This investment insight delves into behavioral finance and the emotional side of investing.
- The emotions that may lead human beings to believe they can outperform the market are the same emotions that may also unconsciously lead them to make poor investment decisions.
- There are a number of steps that you can take to protect yourself from the inherent biases and natural human emotions that lead to investment mistakes.
- Partnering with those who are used to the ebbs and flows of financial markets should help keep your investments on a rational, unemotional keel.
According to the theory of efficient markets, where independent news flows freely and markets are fairly valued, it is impossible to “beat the market” through expert stock selection. Left to their own devices, markets would probably be nothing but rational, with trading wholly justified by universally available information.
However, there is a gap between what should be and what is, between decisions made in a theoretical marketplace that seeks to optimize a rational outcome and decisions made by human beings—with all their fear, greed, vulnerabilities, egos, and weaknesses.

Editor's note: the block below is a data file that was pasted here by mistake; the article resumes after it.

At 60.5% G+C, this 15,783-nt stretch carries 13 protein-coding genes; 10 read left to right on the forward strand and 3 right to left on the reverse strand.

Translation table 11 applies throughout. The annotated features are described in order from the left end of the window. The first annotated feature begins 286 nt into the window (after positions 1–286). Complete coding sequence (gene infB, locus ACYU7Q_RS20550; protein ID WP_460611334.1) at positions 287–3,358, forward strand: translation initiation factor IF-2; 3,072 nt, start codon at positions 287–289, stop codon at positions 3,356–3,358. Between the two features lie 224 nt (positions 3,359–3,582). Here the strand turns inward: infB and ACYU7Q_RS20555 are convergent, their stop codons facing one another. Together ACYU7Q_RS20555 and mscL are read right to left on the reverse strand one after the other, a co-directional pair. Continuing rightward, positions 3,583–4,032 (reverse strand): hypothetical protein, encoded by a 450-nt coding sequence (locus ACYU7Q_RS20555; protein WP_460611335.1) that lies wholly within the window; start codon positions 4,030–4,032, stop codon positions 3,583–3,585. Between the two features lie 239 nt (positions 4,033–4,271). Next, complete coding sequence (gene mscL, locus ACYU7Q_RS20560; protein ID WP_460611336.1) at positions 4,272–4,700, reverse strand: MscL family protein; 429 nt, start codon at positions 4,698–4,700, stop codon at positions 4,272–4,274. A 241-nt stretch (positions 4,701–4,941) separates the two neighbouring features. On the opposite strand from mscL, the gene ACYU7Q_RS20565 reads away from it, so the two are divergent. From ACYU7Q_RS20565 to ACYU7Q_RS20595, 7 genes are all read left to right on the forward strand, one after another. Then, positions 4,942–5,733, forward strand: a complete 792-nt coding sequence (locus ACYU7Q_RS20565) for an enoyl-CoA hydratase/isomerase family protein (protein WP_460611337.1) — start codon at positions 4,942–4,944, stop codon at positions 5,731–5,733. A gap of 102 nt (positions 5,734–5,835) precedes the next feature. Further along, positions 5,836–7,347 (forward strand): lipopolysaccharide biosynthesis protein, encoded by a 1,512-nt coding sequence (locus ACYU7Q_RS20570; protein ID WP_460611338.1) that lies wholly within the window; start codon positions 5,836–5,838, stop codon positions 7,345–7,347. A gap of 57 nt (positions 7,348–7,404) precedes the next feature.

Out of this gap was born a body of research on “behavioral finance” by psychologists Amos Tversky and Daniel Kahneman, who studied the effects of human biases and emotions on market participants. Mr. Kahneman won the Nobel Prize for this work in 2002; Mr. Tversky passed away in 1996.
The irrational investor
The emotions that may lead human beings to believe they can outperform the market are the same emotions that may also unconsciously lead them to make poor investment decisions. Let’s consider the example of two hypothetical experienced investors who managed their own investments. They thought they were doing quite well, until a closer look at the performance of the mutual funds they’d invested in showed that the returns they had earned were less than the funds’ actual returns. This situation is not unusual.
In a Morningstar study published in March 2018, the gap between official total returns and those actually experienced by investors across all mutual funds has shrunk to 26 basis points (bps) over the prior ten years. For example, U.S. equity funds show a robust 8.3% annualized investor return, a modest gap compared to the 8.9% for the average equity fund. Since 2014, the gap has improved for U.S. equity, balanced, and muni bond funds, while worsening for international equity and taxable bonds.
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